Senator Jeff Merkley joined local irrigation districts and agencies in celebrating collaborative efforts to modernize and improve irrigation efficiency.
photo by Cody Rheault
Senator Jeff Merkley joined local irrigation districts and agencies in celebrating collaborative efforts to modernize and improve irrigation efficiency. photo by Cody Rheault
More than a dozen local agencies along with Oregon Sen. Jeff Merkley, D-Ore., gathered for a Celebration of Collaboration last Tuesday, March 19. Recognizing joint efforts between irrigation districts, land trusts, and energy corporations more than a hundred people gathered to express their appreciation in the midst of one of the largest modernization projects.

Held at the Three Sisters Irrigation District headquarters just east of Sisters, the event unveiled the new Watson Micro Hydro Demonstration Project Facility along with four new hydro turbines and a display of the new massive 84-inch piping used in local canals.

For years local irrigation districts have worked to replace centuries-old open-air canals with new, pressurized underground piping. Years prior, the open canals presented an inefficient means of transporting water. The majority of water was lost through evaporation and seepage into the porous Central Oregon earth, and exposed an uncontrollable vessel for contamination.

With 59 of the 64 miles of piping already complete, local irrigation district managers are beginning to see the benefits.

Marc Thalacker, manager of the Three Sisters Irrigation District, says they have already restored 30 CFS of water into Whychus Creek with hopes of seeing steelhead and salmon return someday.

“The last time we saw those in the Whychus was in 1885,” he said.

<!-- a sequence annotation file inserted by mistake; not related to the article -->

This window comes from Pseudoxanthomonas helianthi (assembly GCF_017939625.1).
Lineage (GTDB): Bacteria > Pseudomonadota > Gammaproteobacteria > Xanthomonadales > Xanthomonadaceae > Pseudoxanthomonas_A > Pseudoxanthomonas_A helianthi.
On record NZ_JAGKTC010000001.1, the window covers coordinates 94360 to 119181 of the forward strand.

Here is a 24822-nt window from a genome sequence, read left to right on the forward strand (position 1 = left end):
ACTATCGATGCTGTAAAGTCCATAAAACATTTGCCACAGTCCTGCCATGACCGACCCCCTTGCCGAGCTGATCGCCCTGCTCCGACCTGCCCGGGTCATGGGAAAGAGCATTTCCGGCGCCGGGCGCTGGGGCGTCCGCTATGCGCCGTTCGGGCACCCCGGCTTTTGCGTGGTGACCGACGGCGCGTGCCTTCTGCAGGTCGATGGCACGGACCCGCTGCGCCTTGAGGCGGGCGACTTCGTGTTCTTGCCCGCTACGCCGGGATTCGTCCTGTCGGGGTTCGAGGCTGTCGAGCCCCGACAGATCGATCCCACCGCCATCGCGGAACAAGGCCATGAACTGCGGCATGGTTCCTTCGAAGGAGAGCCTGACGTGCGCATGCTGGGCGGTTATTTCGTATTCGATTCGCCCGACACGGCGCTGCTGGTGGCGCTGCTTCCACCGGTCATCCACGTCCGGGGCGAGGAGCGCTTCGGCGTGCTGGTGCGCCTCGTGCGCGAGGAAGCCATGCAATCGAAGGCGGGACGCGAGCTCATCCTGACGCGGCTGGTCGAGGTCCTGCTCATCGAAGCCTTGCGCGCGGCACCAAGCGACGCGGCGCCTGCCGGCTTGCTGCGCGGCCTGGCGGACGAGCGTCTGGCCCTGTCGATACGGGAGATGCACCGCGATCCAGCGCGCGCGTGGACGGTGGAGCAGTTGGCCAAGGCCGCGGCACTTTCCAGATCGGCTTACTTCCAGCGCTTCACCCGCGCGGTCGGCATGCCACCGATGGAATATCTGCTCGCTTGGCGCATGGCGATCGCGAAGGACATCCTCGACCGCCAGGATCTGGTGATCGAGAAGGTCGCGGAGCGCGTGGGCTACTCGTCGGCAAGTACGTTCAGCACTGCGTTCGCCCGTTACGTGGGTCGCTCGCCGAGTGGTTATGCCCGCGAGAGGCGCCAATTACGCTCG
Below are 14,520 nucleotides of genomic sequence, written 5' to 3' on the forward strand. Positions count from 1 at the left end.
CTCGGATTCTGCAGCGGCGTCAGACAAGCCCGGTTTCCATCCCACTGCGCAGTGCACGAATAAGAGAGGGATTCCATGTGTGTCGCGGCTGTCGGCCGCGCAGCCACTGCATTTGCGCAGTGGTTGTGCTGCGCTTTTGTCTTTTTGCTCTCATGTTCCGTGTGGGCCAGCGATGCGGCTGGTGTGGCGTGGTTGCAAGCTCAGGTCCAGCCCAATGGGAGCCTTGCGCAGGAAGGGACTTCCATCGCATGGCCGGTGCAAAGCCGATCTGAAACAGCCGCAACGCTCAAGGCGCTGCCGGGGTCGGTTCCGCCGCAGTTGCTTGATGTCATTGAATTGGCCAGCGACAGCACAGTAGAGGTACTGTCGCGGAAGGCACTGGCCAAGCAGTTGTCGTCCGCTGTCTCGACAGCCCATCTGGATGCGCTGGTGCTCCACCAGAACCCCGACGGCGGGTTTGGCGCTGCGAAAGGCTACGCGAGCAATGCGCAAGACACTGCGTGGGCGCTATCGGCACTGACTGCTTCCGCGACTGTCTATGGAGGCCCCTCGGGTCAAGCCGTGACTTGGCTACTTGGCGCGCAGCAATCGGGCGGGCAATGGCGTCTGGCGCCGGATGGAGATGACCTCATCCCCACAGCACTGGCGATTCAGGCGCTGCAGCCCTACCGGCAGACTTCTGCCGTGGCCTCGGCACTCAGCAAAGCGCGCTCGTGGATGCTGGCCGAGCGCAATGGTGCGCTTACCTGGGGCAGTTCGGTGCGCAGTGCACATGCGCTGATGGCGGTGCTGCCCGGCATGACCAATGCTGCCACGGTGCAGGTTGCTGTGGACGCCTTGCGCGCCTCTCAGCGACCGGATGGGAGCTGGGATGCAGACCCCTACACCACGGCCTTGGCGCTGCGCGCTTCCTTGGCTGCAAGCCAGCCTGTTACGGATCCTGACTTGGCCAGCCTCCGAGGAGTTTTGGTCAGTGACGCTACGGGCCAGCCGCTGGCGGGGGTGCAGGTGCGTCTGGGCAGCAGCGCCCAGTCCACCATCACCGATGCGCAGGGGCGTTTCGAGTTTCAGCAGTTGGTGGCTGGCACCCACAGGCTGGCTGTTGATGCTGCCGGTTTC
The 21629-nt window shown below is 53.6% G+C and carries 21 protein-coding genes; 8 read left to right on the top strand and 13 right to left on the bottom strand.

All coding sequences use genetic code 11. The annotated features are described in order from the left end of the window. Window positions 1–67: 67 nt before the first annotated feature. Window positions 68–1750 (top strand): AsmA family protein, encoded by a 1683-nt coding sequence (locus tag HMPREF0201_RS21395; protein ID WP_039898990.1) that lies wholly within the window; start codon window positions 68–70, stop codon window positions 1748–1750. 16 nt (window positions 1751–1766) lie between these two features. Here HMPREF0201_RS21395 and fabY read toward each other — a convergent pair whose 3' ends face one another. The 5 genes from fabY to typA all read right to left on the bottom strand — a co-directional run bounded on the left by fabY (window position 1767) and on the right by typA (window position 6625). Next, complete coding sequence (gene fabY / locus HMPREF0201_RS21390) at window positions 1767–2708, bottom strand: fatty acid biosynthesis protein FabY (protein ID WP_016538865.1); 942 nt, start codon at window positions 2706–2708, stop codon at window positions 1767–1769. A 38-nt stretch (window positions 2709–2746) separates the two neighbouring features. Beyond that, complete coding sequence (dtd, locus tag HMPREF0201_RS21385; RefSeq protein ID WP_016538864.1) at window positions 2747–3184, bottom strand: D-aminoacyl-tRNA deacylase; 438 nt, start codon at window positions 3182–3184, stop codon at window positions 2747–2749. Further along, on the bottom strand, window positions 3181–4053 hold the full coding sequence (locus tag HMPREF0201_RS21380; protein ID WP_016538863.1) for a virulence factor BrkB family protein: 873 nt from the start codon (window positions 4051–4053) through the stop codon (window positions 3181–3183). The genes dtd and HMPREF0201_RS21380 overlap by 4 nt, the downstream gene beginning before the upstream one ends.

The new underground pipe will also provide local farmers with 25 percent more water and save them from the costs of pumping their own water to their fields — a provision local farmers will find beneficial on their bottom line, Thalacker said. For irrigation districts and farms, it’s a win-win.

Also participating in the ribbon-cutting ceremonies, Sen. Jeff Merkley, D-Ore., expressed his appreciation for the well-spent dollars. The Oregon Senator secured $30 million last year for the project and has played a crucial role in securing federal funding for local irrigation district projects.

Merkley said he intends to keep providing for the project and overseeing it until its completion.

Event-goers also had the opportunity to tour the new 200-kilowatt installation in addition to the existing 700-kilowatt hydropower electric plant. The new turbines will not only provide a similar function in creating electricity as the existing gravity-pressurized 700-kilowatt plant, but also provide a source of renewable energy suitable to farm use.

The new turbines in conjunction with the new facility will produce 26% more electricity for local homes in addition to the existing 3.1 million kilowatt-hours produced annually — feeding the rapid growth of Central Oregon with renewable energy.

Laying pipe in Central Oregon’s centuries-old canals and pursuing renewable energy through hydropower has been a large cooperative between all of Central Oregon’s irrigation districts. Local land trusts and energy corporations have partnered with them in developing one of the largest modernization projects to date.

Piping the old canals was a project started in 2000, but in 2019 and with 11 years to go, the end is in sight.

“That’s how long it will take to finish,” said Ken Rieck, district manager for Tumalo Irrigation District. “But we can see the end now, it was decades before.”

For nearly two decades they averaged 2,000-3,000 feet of pipe per year, Rieck said. But this year, 8,400 feet has already been laid, putting them ahead for next year.

Fifteen years ago the Tumalo Irrigation District was in bad shape, said Reick.

“It’s been a major effort, having this in the ground where we can actually complete it is a huge goal for Tumalo.”